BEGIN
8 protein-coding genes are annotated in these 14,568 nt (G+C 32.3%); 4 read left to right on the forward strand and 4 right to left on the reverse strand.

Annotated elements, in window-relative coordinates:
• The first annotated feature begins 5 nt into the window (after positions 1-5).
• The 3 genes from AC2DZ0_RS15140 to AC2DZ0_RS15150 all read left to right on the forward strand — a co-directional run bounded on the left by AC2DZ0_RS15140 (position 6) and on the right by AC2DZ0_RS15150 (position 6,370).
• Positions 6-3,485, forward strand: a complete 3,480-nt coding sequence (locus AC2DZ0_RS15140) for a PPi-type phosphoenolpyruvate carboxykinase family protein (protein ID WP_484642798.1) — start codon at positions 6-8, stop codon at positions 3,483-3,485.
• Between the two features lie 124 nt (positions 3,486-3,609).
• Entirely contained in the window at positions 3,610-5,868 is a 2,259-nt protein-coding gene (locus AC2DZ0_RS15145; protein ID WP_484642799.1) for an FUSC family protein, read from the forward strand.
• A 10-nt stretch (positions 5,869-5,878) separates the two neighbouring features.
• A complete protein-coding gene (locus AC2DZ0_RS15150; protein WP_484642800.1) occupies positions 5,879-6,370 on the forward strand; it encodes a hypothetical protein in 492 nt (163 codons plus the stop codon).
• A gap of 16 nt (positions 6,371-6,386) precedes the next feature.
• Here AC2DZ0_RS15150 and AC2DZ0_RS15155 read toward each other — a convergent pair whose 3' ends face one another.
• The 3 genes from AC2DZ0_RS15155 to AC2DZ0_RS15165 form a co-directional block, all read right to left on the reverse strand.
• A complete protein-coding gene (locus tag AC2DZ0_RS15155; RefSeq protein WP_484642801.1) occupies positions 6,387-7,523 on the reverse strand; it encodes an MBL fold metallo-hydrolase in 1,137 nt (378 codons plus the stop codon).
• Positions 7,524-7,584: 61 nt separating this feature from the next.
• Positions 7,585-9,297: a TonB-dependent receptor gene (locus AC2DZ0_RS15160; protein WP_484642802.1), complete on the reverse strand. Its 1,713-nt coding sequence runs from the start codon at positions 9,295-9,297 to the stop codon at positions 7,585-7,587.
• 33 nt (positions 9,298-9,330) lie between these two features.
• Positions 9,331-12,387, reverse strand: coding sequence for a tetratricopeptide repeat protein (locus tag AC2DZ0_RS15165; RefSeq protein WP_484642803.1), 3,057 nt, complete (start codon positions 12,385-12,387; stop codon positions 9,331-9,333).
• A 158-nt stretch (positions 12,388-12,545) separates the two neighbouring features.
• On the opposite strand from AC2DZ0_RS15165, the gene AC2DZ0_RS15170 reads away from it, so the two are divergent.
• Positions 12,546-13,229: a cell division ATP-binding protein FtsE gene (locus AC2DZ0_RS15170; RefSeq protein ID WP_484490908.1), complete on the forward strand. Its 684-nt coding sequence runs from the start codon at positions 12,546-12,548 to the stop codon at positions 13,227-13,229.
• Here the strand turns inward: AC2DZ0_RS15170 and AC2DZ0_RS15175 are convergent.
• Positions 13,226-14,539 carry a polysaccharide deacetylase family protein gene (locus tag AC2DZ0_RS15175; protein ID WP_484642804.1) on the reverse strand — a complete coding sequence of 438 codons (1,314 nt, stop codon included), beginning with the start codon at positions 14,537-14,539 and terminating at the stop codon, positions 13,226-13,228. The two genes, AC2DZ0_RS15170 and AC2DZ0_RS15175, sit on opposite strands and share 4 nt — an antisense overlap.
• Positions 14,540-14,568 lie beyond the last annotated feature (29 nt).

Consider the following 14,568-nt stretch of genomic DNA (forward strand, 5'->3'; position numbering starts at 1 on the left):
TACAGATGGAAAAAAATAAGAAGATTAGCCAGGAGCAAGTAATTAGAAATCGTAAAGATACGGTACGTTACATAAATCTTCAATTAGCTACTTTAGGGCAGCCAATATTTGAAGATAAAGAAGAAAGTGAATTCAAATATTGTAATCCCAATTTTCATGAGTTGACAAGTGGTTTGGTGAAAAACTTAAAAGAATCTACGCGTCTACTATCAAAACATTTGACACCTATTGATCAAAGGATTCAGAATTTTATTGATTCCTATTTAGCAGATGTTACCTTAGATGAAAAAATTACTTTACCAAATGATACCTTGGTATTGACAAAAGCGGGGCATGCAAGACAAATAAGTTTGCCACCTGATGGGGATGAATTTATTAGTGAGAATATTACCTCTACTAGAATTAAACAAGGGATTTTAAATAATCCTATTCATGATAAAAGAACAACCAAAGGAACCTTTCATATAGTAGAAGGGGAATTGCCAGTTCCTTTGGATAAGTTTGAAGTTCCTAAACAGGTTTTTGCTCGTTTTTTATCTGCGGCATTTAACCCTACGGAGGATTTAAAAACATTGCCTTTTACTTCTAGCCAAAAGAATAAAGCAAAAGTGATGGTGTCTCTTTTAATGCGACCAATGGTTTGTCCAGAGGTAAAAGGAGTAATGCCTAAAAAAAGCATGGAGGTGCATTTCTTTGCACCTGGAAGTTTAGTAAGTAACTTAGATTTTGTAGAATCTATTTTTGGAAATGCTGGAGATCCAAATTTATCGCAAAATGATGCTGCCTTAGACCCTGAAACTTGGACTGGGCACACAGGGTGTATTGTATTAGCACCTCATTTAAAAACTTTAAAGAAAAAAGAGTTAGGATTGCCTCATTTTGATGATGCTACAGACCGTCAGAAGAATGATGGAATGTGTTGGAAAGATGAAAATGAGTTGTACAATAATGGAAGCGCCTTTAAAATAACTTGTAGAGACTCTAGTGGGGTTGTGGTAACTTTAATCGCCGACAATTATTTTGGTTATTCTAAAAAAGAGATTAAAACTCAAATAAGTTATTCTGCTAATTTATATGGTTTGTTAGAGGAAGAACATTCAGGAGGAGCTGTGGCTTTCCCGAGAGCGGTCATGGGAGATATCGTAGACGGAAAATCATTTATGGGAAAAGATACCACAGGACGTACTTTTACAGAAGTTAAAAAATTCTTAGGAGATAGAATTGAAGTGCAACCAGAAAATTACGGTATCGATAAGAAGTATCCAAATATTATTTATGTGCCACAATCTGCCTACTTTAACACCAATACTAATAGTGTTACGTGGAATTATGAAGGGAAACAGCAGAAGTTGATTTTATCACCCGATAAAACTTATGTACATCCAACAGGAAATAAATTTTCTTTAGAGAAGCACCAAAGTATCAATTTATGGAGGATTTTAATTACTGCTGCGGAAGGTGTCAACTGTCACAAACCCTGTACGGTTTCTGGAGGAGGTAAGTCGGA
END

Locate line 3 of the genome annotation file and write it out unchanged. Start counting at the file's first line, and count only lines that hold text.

• The first annotated feature begins 5 nt into the window (after positions 1-5).